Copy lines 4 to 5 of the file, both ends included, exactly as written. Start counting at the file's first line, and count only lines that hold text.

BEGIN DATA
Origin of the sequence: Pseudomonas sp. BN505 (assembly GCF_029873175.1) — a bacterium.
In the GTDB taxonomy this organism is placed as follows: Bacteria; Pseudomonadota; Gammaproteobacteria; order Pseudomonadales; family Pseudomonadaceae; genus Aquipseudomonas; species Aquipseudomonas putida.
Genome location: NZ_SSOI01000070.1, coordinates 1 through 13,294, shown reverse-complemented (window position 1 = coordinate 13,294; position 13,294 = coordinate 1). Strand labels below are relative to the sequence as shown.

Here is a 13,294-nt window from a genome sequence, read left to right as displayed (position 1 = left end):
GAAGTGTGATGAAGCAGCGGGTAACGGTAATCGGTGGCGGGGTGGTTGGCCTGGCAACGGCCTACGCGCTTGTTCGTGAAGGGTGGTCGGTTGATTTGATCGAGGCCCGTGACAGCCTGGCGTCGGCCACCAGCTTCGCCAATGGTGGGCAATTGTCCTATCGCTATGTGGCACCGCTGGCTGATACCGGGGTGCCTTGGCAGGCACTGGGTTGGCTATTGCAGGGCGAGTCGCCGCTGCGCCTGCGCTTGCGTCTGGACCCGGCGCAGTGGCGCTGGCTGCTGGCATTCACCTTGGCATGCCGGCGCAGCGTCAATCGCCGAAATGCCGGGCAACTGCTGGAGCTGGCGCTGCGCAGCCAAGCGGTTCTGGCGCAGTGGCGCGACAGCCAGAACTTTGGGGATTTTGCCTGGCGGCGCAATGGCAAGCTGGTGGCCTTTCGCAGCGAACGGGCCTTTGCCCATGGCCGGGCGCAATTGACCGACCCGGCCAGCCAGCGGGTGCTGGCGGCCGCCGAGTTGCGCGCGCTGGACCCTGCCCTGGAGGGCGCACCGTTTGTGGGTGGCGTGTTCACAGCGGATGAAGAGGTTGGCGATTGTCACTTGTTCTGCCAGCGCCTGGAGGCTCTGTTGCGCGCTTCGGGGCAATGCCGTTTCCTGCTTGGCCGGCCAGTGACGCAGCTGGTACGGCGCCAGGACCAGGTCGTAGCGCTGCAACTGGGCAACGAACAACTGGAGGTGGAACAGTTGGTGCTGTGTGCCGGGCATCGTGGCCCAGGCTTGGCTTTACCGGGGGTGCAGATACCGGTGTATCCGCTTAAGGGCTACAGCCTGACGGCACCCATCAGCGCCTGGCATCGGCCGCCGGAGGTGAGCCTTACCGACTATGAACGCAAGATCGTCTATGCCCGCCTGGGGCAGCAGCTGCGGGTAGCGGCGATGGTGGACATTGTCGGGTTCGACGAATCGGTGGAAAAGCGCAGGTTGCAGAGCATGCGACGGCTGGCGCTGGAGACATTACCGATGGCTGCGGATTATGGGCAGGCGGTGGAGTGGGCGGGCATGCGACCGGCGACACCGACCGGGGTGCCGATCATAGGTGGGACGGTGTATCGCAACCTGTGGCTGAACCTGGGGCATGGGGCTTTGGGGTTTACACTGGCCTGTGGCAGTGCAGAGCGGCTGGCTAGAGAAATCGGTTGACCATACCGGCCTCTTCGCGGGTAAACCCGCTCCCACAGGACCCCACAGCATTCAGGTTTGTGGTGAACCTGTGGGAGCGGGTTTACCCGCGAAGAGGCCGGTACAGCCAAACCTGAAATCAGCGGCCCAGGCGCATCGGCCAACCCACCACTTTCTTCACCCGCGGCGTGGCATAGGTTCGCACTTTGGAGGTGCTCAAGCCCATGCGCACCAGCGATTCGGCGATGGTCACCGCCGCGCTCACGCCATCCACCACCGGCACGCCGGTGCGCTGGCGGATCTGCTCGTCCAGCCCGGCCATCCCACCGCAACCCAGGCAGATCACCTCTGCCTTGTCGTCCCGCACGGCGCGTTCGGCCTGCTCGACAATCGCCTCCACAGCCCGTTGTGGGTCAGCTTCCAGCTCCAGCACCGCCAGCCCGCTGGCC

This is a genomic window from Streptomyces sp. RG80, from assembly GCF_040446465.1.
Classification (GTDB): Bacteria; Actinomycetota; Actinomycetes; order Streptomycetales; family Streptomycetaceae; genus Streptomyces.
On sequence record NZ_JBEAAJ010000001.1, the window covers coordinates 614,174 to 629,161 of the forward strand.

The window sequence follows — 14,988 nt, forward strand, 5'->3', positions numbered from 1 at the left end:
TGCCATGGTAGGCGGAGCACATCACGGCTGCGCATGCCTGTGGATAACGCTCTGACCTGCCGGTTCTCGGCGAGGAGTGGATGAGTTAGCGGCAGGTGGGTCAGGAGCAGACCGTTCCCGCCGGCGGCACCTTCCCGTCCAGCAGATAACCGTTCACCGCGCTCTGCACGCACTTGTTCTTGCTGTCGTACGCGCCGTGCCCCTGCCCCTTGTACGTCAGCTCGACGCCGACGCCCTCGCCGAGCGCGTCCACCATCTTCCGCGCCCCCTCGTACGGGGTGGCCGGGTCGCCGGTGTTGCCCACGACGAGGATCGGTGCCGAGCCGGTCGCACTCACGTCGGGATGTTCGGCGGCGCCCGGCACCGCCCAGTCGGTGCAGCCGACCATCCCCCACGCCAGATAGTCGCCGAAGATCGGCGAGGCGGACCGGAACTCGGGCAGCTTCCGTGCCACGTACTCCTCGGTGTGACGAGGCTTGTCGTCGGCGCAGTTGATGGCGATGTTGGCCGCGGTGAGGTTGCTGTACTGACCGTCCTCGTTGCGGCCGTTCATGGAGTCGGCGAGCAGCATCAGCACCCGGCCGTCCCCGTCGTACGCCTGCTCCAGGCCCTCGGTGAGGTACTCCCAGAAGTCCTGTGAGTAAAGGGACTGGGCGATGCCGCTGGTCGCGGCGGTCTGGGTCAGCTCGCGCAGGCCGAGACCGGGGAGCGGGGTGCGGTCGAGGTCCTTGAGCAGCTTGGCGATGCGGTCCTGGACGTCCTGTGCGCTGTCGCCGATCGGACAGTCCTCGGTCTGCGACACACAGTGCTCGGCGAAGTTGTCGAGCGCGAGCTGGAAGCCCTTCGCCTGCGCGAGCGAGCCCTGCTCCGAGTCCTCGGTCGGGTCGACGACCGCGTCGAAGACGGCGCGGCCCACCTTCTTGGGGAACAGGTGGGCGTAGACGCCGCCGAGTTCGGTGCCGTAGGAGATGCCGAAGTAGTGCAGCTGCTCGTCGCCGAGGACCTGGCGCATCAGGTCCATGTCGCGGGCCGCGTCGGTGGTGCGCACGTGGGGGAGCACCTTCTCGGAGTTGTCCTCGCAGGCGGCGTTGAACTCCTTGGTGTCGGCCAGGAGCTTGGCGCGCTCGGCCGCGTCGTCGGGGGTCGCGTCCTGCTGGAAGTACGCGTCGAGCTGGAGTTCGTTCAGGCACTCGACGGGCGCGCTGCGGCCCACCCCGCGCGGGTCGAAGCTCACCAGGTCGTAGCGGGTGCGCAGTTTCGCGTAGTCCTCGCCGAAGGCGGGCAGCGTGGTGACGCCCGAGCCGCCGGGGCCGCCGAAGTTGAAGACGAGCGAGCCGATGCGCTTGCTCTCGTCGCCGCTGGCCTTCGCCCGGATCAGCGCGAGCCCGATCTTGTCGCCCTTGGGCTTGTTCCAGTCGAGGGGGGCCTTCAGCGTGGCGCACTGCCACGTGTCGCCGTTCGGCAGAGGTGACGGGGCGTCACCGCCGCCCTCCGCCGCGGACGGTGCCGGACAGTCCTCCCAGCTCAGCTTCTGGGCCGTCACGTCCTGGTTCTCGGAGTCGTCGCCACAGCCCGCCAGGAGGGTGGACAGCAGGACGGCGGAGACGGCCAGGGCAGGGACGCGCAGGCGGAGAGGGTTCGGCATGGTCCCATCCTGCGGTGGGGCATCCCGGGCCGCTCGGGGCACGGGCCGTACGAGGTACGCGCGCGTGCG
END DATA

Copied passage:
Here is a 13,294-nt window from a genome sequence, read left to right as displayed (position 1 = left end):
GAAGTGTGATGAAGCAGCGGGTAACGGTAATCGGTGGCGGGGTGGTTGGCCTGGCAACGGCCTACGCGCTTGTTCGTGAAGGGTGGTCGGTTGATTTGATCGAGGCCCGTGACAGCCTGGCGTCGGCCACCAGCTTCGCCAATGGTGGGCAATTGTCCTATCGCTATGTGGCACCGCTGGCTGATACCGGGGTGCCTTGGCAGGCACTGGGTTGGCTATTGCAGGGCGAGTCGCCGCTGCGCCTGCGCTTGCGTCTGGACCCGGCGCAGTGGCGCTGGCTGCTGGCATTCACCTTGGCATGCCGGCGCAGCGTCAATCGCCGAAATGCCGGGCAACTGCTGGAGCTGGCGCTGCGCAGCCAAGCGGTTCTGGCGCAGTGGCGCGACAGCCAGAACTTTGGGGATTTTGCCTGGCGGCGCAATGGCAAGCTGGTGGCCTTTCGCAGCGAACGGGCCTTTGCCCATGGCCGGGCGCAATTGACCGACCCGGCCAGCCAGCGGGTGCTGGCGGCCGCCGAGTTGCGCGCGCTGGACCCTGCCCTGGAGGGCGCACCGTTTGTGGGTGGCGTGTTCACAGCGGATGAAGAGGTTGGCGATTGTCACTTGTTCTGCCAGCGCCTGGAGGCTCTGTTGCGCGCTTCGGGGCAATGCCGTTTCCTGCTTGGCCGGCCAGTGACGCAGCTGGTACGGCGCCAGGACCAGGTCGTAGCGCTGCAACTGGGCAACGAACAACTGGAGGTGGAACAGTTGGTGCTGTGTGCCGGGCATCGTGGCCCAGGCTTGGCTTTACCGGGGGTGCAGATACCGGTGTATCCGCTTAAGGGCTACAGCCTGACGGCACCCATCAGCGCCTGGCATCGGCCGCCGGAGGTGAGCCTTACCGACTATGAACGCAAGATCGTCTATGCCCGCCTGGGGCAGCAGCTGCGGGTAGCGGCGATGGTGGACATTGTCGGGTTCGACGAATCGGTGGAAAAGCGCAGGTTGCAGAGCATGCGACGGCTGGCGCTGGAGACATTACCGATGGCTGCGGATTATGGGCAGGCGGTGGAGTGGGCGGGCATGCGACCGGCGACACCGACCGGGGTGCCGATCATAGGTGGGACGGTGTATCGCAACCTGTGGCTGAACCTGGGGCATGGGGCTTTGGGGTTTACACTGGCCTGTGGCAGTGCAGAGCGGCTGGCTAGAGAAATCGGTTGACCATACCGGCCTCTTCGCGGGTAAACCCGCTCCCACAGGACCCCACAGCATTCAGGTTTGTGGTGAACCTGTGGGAGCGGGTTTACCCGCGAAGAGGCCGGTACAGCCAAACCTGAAATCAGCGGCCCAGGCGCATCGGCCAACCCACCACTTTCTTCACCCGCGGCGTGGCATAGGTTCGCACTTTGGAGGTGCTCAAGCCCATGCGCACCAGCGATTCGGCGATGGTCACCGCCGCGCTCACGCCATCCACCACCGGCACGCCGGTGCGCTGGCGGATCTGCTCGTCCAGCCCGGCCATCCCACCGCAACCCAGGCAGATCACCTCTGCCTTGTCGTCCCGCACGGCGCGTTCGGCCTGCTCGACAATCGCCTCCACAGCCCGTTGTGGGTCAGCTTCCAGCTCCAGCACCGCCAGCCCGCTGGCC